When are you going to write a proper book?
That is the question that plagues a lot of aspiring writers, but fear not! Incredible dlr Writer in Residence Sarah Webb has organized, alongside CBI – Children’s Books Ireland, a few events focused on supplying all the people that work (or want to) in Children’s Books with insights and tools of the trade to succeed called #properbook
I listened to all sessions from the first #properbook event (available on Soundcloud – listen here) and I knew I could get a lot from the second one, especially because it was focused on my favourite type of Children’s Books – Picturebooks.
These are my notes from the first session of the day:
Does it have to Rhyme?
With Valerie Coghlan and Lucinda Jacobs (chaired by Sarah Webb)
Much was discussed with Valerie Coghlan on the importance of the visual and verbal narratives of picturebooks, since it is of its nature to have an interdependence of pictures and words. The rhythms of stories (verbally and visually) are what matter most.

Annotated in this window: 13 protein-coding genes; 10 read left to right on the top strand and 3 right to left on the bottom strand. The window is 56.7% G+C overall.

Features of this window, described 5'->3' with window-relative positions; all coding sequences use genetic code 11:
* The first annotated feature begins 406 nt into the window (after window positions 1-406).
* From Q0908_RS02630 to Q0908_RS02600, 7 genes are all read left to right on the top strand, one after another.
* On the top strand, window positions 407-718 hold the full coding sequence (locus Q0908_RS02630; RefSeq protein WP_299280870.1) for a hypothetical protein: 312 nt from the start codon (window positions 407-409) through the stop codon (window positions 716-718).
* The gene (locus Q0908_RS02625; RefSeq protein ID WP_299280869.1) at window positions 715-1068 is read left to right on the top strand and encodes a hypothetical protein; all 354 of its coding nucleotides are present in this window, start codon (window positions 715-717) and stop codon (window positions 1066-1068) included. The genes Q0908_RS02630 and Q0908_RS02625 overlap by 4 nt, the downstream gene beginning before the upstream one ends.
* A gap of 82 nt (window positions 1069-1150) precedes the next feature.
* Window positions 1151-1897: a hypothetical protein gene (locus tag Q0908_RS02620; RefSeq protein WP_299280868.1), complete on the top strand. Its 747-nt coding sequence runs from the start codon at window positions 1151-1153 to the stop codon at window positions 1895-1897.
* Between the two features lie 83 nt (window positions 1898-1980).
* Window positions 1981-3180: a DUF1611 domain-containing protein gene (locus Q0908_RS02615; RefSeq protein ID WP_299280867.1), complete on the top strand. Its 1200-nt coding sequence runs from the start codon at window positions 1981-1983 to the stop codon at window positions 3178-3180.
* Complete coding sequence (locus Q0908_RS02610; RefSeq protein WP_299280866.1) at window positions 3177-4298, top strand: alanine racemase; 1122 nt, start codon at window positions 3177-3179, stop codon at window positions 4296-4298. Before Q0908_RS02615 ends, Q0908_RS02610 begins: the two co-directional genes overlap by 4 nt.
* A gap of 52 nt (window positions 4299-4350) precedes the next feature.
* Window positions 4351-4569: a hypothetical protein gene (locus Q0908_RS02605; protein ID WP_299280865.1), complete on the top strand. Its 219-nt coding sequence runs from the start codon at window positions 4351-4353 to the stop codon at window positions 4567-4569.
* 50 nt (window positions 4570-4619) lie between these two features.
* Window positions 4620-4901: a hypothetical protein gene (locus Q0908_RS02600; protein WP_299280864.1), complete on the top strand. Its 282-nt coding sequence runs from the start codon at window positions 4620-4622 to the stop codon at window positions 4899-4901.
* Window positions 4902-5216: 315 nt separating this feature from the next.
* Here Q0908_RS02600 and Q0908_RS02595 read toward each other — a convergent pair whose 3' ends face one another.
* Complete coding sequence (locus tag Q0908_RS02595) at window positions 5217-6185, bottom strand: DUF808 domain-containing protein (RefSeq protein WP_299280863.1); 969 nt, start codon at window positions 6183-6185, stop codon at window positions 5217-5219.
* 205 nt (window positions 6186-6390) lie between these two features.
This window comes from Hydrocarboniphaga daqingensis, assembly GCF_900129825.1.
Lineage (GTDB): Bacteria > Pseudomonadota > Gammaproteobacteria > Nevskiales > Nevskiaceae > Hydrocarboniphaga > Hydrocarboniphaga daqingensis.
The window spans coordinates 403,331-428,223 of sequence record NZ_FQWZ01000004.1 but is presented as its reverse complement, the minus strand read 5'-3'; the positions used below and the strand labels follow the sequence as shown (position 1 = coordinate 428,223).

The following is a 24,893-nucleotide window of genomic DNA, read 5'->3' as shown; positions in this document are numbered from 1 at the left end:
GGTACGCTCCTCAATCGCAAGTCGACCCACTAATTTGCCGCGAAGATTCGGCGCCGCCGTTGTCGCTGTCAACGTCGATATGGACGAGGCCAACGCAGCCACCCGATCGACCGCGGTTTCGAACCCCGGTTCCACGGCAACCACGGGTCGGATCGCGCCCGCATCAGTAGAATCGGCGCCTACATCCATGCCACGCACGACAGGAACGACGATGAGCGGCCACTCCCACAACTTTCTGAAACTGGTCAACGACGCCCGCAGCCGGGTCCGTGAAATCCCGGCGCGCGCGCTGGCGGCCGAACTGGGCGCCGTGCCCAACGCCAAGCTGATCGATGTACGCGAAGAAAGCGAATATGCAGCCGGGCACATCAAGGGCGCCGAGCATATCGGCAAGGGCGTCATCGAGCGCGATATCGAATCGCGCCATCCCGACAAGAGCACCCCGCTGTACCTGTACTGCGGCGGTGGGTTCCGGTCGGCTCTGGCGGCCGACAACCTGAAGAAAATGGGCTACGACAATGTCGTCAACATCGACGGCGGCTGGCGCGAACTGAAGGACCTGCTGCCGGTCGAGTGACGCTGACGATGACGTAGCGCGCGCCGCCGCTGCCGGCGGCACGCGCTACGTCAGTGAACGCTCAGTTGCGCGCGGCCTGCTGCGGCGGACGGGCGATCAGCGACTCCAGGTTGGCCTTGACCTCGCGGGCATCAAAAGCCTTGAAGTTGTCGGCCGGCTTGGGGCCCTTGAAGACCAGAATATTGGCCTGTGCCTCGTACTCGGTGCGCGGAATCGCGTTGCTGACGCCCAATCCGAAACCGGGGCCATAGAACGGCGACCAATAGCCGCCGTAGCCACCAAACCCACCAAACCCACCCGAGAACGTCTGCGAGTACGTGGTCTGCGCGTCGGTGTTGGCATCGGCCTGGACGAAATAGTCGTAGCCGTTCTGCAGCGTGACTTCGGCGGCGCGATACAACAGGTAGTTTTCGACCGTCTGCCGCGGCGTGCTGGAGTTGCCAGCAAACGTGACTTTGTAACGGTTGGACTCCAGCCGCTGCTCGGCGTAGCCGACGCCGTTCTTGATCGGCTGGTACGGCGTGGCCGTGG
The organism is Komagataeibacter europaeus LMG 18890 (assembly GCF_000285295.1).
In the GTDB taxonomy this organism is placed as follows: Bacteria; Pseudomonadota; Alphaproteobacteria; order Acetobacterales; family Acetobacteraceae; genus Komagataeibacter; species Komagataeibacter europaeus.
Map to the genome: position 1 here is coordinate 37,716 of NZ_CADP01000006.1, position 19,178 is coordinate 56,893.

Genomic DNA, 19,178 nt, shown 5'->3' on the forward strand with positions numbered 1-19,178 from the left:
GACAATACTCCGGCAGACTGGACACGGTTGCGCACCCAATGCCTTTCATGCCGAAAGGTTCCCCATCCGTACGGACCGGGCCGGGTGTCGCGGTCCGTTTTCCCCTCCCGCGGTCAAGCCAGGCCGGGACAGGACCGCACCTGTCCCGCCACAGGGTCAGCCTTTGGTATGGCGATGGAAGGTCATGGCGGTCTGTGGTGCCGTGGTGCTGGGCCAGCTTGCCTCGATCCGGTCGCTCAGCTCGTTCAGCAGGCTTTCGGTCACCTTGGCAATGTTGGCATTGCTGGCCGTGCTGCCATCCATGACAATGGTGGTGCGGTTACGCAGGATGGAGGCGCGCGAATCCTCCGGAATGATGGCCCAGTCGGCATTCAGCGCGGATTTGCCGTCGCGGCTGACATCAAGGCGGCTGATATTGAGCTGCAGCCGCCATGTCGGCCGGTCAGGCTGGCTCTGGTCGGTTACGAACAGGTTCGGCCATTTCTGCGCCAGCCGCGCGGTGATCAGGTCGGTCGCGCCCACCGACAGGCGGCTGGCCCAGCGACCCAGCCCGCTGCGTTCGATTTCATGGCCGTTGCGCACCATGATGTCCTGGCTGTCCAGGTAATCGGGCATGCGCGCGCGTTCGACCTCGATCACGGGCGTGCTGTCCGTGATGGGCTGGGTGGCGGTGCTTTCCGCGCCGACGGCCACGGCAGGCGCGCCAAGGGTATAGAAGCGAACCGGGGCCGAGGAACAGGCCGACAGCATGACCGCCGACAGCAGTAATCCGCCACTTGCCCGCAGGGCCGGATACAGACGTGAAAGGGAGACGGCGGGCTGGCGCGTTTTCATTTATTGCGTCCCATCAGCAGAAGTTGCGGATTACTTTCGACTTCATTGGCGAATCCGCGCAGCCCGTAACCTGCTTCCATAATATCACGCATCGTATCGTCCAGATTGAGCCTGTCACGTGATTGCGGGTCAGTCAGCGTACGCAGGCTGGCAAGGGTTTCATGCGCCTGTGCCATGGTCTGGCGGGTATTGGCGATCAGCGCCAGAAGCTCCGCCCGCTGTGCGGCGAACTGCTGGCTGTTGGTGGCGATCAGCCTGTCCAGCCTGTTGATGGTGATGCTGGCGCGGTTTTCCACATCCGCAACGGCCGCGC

Some main points:
- Creating the drama of turning of the page is also essential. Left pages are considered “safe” and right ones are more “adventurous”.
- Pictures advance the narrative
- Pictures and words should create synergy
- Pictures should expand the text
- Pictures may contradict/subvert/counterpoint the text (irony/humour/comic effect)
- Some picturebooks may be wordless.
- Words can also be used as visual devices.
Picturebooks also follow the same conventions of a stage, so it’s important to work on the planning of a picturebook considering it as a whole, for instance, the endpapers can express the mood of the book, or even be a more prominent part of the story.
Now considering the text, remember that a prose text will have poetry elements, because picturebooks are usually read aloud, but before you start writing, make sure the story actually works as a story. (Guess what? Rhyming is not necessary).
In my next #properbook post I’ll cover the inside information coming from the great panel of illustrators Michael Emberly, Mary Murphy and Chris Judge.